Celebrating One Year of ATA’s Next Level Blog!Last September, ATA’s Business Practices Education Committee debuted the Next Level blog for established translators and interpreters, and it’s been full steam ahead ever since! Join us as we celebrate with a look back at some of the advice shared over the last year by pros who’ve been there and done that.
- Enhanced Productivity with Text Expansion
- How to Get Approved for a Mortgage as a Self-Employed Person
- 7 Marketing and Productivity Tools for Gmail and Google Workspace (G Suite) Users
- I’ve Always Done It That Way—Breaking Out of Old Habits
- 7 Ways to Grow Your Freelance Business with Client Referrals
- Can Clients Find You? Help Them with Google My Business
Free ATA Member Orientation Session September 30Join Meghan Konkol, Ben Karl, and Jessie Liu on September 30 at 11:00 a.m. ET to get answers on all things membership, from how to set up an online ATA Directory listing and how to participate in ATA divisions to where to find ATA on social media and how to contact ATA Headquarters staff for assistance. Remember to bring your questions, too, for a great Q&A session closeout.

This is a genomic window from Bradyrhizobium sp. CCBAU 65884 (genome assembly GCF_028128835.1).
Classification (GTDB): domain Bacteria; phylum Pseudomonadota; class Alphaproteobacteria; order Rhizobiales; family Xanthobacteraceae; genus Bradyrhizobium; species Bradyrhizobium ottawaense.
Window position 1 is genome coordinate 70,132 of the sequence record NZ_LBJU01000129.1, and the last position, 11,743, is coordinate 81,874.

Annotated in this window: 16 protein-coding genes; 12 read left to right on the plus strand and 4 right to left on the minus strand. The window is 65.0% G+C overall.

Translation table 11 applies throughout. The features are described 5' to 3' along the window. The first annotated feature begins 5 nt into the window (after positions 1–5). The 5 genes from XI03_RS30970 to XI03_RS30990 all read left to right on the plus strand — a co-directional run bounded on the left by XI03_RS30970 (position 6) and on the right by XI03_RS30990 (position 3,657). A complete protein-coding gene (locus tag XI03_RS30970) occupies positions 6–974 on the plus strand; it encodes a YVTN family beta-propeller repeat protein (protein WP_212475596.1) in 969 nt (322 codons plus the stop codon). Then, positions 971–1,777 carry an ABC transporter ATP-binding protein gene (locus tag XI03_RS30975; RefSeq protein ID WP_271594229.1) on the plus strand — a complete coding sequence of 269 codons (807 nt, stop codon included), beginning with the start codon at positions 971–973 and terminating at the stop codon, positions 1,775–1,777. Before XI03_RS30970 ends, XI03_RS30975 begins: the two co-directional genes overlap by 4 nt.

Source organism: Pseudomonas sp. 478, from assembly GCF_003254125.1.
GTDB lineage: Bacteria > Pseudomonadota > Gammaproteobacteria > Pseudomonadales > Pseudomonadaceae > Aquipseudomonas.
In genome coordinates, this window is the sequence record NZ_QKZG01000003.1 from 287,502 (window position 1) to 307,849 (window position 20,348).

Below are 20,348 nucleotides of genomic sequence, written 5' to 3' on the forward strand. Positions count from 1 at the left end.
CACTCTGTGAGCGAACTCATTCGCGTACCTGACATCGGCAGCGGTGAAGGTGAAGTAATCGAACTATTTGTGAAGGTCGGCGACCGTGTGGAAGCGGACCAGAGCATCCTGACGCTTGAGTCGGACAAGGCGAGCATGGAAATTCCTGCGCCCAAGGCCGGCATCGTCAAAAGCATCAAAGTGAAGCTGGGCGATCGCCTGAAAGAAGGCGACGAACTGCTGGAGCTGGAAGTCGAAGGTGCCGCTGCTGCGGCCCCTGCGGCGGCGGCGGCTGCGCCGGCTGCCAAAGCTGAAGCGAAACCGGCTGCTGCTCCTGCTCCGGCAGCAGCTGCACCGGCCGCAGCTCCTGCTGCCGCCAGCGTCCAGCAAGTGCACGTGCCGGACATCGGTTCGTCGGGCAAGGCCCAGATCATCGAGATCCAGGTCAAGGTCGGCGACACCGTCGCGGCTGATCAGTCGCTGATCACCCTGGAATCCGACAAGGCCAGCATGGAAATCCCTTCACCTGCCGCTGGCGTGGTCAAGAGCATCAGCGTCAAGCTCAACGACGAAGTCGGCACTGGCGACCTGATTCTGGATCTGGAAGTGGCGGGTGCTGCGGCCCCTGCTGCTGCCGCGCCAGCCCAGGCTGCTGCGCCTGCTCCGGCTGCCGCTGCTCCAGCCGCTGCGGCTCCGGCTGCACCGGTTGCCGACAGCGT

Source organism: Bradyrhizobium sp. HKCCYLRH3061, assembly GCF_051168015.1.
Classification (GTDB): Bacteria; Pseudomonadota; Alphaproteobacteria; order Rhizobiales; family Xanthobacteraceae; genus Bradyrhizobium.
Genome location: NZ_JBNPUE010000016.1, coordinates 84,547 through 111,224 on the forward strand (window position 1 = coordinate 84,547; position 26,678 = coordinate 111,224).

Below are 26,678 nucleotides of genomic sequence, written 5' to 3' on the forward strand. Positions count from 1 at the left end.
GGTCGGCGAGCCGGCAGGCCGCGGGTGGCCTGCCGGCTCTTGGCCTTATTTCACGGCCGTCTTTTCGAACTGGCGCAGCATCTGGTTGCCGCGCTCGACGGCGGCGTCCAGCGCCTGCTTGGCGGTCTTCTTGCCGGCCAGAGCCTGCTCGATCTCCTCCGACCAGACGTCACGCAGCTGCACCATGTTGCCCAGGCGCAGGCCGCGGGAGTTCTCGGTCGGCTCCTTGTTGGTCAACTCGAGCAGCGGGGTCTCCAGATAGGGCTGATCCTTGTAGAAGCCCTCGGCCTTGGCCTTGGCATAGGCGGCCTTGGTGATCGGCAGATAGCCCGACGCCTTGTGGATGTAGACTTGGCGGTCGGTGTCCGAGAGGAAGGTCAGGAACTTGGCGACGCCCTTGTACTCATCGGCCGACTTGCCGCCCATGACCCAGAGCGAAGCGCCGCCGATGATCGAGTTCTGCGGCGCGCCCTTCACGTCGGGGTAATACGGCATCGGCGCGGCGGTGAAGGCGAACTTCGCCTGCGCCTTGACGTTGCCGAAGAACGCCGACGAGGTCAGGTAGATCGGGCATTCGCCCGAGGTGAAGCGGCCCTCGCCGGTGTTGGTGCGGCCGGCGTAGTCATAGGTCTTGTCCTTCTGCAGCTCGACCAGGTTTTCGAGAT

Note: Due to the interactive nature of this event, it will not be recorded. The next ATA Member Orientation session will be Thursday, December 8 at 6:00 p.m. if you cannot attend on September 30.
Free, but registration is required.
Don’t miss out on benefits you can really use simply because you didn’t know they existed. Even if you joined ATA years ago, this presentation is for you!
ATA TEKTalks: Is Trados the Right Tool for You?Presenter: Nicole Loney
Date: October 6, 2022
Time: 12:00 noon U.S. ET
Duration: 45 minutes
CE Point(s): None
Trados Studio is a translation memory software program designed primarily for offline work and, to many, it is the gold standard for CAT tools. But is it the right choice for you? Attend our next quarterly ATA TEKTalks webinar for an interview with RWS Product Marketing Manager Nicole Loney to find out!
Register now! Be sure to login to get the member “free” rate!
ATA Member Free | Non-Member $25
What is ATA TEKTalks?